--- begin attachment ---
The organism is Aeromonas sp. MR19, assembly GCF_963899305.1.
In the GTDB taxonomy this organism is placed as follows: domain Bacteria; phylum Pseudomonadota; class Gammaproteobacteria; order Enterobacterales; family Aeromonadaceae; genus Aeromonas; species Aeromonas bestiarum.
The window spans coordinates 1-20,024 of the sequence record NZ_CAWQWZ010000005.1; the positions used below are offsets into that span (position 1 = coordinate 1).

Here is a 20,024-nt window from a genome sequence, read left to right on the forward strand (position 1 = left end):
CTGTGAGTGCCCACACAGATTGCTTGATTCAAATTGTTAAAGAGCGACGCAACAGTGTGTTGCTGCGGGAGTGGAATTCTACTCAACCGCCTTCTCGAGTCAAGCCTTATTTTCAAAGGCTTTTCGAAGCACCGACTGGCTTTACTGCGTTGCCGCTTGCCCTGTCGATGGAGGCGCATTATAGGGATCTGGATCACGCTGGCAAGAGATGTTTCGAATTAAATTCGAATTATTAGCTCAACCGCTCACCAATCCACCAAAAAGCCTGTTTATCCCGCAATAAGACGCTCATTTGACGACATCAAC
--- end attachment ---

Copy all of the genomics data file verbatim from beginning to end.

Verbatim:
The organism is Aeromonas sp. MR19, assembly GCF_963899305.1.
In the GTDB taxonomy this organism is placed as follows: domain Bacteria; phylum Pseudomonadota; class Gammaproteobacteria; order Enterobacterales; family Aeromonadaceae; genus Aeromonas; species Aeromonas bestiarum.
The window spans coordinates 1-20,024 of the sequence record NZ_CAWQWZ010000005.1; the positions used below are offsets into that span (position 1 = coordinate 1).

Here is a 20,024-nt window from a genome sequence, read left to right on the forward strand (position 1 = left end):
CTGTGAGTGCCCACACAGATTGCTTGATTCAAATTGTTAAAGAGCGACGCAACAGTGTGTTGCTGCGGGAGTGGAATTCTACTCAACCGCCTTCTCGAGTCAAGCCTTATTTTCAAAGGCTTTTCGAAGCACCGACTGGCTTTACTGCGTTGCCGCTTGCCCTGTCGATGGAGGCGCATTATAGGGATCTGGATCACGCTGGCAAGAGATGTTTCGAATTAAATTCGAATTATTAGCTCAACCGCTCACCAATCCACCAAAAAGCCTGTTTATCCCGCAATAAGACGCTCATTTGACGACATCAAC